The Trump administration enacted a sweeping tax reform package at the end of last year, but some older provisions survived – including a loophole that could potentially save wealthy Americans a lot of money.
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The measure, first reported by Bloomberg, was created during President John F. Kennedy’s tenure in the 1960s and was intended to prevent Americans from avoiding tax dues by stashing cash overseas. It allows individuals that have offshore investments to choose whether those profits are taxed at the individual rate or the corporate rate.
The election is available to any U.S. shareholder of a so-called controlled foreign corporation (CFC), or an entity registered and conducting business in a different jurisdiction. An investor can create a controlled foreign corporation and place bonds, real estate or other investments into it.
The Tax Cuts and Jobs Act slashed the corporate tax rate to 21% from 35%, while the individual tax rate for the wealthiest Americans sits at 37%. This makes it more beneficial for Americans to choose to have their CFC taxed at the corporate tax rate, which is now 16 percentage points lower than the top individual rate.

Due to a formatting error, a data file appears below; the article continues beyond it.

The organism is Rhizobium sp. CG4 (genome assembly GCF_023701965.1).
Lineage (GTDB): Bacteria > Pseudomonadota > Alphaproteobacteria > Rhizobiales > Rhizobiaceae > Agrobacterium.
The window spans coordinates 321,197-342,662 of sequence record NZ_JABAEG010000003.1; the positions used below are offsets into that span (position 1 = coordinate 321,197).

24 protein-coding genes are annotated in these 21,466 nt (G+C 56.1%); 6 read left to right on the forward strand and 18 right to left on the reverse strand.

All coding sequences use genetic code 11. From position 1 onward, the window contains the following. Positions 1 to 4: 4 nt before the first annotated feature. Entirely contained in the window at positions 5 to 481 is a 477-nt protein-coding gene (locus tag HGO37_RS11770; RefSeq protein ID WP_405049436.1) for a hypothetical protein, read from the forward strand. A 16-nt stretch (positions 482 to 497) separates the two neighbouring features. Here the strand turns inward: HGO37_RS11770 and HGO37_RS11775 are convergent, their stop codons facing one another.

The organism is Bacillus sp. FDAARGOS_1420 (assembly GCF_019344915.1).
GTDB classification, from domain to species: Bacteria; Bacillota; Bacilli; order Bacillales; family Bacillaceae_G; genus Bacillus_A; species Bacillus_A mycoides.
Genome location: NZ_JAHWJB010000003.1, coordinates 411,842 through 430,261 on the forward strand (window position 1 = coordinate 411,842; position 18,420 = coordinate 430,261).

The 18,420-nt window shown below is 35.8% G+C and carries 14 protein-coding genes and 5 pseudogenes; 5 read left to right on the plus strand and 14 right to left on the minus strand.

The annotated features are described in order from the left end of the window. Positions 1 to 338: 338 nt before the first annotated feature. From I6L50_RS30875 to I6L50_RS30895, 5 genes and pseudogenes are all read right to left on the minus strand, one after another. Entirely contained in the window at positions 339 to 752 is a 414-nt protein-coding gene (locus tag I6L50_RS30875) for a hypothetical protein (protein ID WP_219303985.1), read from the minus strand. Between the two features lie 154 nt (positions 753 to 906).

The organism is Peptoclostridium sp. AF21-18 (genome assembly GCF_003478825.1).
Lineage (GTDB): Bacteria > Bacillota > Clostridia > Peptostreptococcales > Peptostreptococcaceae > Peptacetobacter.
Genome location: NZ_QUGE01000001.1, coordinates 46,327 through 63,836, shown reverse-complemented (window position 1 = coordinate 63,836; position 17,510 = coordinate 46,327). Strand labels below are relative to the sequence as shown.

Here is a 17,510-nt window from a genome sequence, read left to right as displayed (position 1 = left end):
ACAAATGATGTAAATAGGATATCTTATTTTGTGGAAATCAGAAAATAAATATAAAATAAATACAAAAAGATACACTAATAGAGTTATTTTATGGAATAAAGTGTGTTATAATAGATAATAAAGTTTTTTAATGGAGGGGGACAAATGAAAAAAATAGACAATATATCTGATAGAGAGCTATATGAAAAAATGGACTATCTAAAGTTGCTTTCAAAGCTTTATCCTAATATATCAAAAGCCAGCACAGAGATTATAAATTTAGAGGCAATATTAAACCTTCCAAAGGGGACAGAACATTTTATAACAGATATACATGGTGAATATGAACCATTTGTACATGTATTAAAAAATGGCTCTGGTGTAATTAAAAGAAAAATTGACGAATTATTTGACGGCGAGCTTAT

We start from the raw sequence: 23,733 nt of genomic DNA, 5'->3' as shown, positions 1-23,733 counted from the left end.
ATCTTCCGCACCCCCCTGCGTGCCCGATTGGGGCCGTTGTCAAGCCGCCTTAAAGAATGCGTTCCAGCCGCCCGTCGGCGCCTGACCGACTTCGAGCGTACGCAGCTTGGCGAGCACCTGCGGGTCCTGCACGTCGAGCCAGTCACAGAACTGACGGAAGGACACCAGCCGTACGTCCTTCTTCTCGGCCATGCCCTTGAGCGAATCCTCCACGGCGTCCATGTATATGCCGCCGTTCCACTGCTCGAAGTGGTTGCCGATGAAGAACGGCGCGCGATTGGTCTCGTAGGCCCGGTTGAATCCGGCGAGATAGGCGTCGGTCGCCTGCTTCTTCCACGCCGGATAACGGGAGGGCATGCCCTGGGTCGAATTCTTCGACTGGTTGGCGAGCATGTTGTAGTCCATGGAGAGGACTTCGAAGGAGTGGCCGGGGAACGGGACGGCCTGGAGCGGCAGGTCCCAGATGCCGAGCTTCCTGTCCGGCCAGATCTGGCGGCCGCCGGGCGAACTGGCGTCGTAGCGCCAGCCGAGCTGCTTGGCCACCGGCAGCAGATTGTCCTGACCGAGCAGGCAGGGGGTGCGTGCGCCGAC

The catch is that the money stored overseas would likely need to be money that the investor did not need to access during the near-term, because distributions would be subject to double taxation.
As reported by Bloomberg, it has yet to be determined by the Internal Revenue Service (IRS) at which rate the money distributed back into the U.S. would be taxed – the individual rate of 37% or the long-term capital gains rate of 20%.
Using the election, however, may make sense for some investors who want their money to grow abroad while taxed at the lower rate.